Separated laundry disposal systems may be used if designed by a licensed site evaluator. The requirements for a separated laundry system are the same as for any other wastewater disposal system except that a septic tank is not required before the leachfield. Because there is no preliminary treatment in a tank, this type of system is susceptible to plugging due to lint. A separated laundry system may be an economical alternative to replacing the entire leachfield when the performance of the septic system is sluggish, but site conditions may prevent this from being a satisfactory alternative.
Septic systems contain two parts:
- The septic tank
- The subsurface disposal area, or leach field
The purpose of the septic tank is to remove solids and grease before discharging partially treated wastewater into the leach field for further treatment and disposal. The tank acts as a settling basin and allows heavy solids to settle to the bottom, and floating material such as grease to rise to the top. The outlet pipe is placed behind a baffle wall which causes liquid in the tank to be drawn from the middle rather than the top, preventing the floating scum layer from overflowing out the effluent pipe. Tanks must be pumped out periodically to remove the solids and scum which collect to prevent them from washing out of the tank and causing the leach field to fail.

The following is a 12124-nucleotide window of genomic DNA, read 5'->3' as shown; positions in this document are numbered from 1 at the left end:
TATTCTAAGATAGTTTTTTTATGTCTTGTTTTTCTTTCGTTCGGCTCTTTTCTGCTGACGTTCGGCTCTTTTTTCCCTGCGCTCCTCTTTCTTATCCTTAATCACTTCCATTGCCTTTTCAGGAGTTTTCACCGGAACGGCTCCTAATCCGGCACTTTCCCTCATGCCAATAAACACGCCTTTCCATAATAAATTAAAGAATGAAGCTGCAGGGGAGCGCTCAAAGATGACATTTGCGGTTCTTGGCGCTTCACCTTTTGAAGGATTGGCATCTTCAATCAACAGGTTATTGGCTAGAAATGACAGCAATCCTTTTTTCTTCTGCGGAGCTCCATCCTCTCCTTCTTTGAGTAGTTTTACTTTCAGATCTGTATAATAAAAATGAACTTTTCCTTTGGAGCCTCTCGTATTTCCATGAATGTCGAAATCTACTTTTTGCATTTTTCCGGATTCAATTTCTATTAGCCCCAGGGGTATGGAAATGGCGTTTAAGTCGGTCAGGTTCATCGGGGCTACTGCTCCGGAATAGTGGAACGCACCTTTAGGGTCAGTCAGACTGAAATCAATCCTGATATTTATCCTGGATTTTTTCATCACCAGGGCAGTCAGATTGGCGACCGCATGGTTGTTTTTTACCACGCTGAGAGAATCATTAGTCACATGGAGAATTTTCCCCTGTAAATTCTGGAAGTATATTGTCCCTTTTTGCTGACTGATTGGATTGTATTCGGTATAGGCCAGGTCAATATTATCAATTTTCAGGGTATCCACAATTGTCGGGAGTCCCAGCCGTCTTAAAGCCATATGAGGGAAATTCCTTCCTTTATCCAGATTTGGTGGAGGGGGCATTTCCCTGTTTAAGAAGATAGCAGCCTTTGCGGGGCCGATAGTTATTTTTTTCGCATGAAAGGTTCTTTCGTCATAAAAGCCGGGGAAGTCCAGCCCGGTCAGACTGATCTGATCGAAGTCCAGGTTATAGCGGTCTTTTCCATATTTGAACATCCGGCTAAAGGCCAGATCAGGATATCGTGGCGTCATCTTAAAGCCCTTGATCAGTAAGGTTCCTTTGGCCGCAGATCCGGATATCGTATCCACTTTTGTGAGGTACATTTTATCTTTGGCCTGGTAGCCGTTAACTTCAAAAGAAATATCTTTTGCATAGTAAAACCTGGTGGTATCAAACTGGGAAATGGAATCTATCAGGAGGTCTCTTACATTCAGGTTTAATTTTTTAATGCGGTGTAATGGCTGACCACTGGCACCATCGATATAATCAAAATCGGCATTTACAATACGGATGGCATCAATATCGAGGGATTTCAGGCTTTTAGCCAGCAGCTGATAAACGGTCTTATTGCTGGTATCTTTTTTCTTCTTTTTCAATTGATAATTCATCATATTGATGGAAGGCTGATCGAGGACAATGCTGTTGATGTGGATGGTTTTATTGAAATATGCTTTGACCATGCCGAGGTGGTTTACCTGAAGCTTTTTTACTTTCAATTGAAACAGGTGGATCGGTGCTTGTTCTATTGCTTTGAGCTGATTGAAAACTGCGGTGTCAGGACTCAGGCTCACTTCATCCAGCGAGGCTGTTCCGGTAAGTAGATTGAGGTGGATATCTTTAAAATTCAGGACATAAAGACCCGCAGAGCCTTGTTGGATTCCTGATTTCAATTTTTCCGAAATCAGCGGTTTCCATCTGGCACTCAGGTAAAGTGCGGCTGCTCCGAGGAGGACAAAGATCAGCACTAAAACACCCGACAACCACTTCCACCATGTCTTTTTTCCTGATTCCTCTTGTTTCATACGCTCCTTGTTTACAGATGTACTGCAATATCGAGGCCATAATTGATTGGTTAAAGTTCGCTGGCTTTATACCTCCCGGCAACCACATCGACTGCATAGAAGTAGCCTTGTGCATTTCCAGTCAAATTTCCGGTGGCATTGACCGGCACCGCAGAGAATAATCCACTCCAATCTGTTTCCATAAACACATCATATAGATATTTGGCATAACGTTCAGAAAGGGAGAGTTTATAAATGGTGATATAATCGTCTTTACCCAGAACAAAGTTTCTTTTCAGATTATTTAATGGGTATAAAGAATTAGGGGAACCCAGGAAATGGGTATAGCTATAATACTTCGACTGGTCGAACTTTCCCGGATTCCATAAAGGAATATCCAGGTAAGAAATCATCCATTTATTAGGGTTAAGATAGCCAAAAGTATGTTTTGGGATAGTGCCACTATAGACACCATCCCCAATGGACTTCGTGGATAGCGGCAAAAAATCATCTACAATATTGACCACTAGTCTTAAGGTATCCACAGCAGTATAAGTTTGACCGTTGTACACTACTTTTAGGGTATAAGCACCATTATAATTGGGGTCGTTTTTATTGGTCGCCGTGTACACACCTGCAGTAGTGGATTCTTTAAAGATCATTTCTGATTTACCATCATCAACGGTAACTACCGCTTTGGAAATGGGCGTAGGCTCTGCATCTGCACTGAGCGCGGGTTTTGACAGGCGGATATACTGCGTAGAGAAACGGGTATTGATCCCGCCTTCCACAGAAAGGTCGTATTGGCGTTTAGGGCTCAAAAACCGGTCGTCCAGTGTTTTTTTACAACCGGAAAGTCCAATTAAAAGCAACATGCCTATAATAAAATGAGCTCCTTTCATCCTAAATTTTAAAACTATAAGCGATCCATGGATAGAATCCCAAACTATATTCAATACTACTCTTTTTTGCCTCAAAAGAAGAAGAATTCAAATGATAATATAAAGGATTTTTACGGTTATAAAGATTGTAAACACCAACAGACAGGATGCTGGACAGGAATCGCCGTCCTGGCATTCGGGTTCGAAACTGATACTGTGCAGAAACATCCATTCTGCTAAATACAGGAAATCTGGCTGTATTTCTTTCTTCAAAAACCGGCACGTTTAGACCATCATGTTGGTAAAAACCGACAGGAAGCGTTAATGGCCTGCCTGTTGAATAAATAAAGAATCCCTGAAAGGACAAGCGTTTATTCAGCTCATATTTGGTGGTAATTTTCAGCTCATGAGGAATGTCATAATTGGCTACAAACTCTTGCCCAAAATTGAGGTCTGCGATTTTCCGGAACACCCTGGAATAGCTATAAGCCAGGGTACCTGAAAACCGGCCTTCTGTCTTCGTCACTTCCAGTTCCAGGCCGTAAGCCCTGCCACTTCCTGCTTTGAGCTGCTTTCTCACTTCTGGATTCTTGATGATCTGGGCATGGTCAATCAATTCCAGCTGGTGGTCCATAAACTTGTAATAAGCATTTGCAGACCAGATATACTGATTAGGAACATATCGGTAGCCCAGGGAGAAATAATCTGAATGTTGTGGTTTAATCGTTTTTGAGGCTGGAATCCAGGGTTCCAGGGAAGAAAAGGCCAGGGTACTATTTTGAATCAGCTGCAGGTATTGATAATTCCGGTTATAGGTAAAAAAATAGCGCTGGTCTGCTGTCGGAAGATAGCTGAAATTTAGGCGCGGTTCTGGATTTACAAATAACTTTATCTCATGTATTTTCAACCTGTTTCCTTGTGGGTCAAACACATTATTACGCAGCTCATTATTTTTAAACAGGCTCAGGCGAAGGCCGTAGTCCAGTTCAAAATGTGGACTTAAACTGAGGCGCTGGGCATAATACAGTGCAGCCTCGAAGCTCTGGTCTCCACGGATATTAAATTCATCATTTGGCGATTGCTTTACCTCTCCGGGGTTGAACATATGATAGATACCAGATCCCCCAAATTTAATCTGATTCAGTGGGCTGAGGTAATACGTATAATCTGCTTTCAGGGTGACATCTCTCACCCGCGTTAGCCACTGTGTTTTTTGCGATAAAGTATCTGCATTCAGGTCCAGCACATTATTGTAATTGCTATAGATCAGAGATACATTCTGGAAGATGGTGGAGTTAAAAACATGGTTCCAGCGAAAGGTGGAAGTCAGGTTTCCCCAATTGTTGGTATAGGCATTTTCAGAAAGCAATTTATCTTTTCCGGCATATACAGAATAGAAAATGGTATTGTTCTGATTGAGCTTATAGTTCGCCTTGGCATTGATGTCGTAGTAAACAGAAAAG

Tanks are usually made of concrete, although plastic tanks are available. Plastic tanks are lightweight and may be carried by two people, but are more easily damaged than concrete and need to be secured so that they won’t float when empty. Concrete tanks may be more likely to leak because they contain a seam between the two halves of the tank. Special one piece tanks are available when leakage into the tank is critical.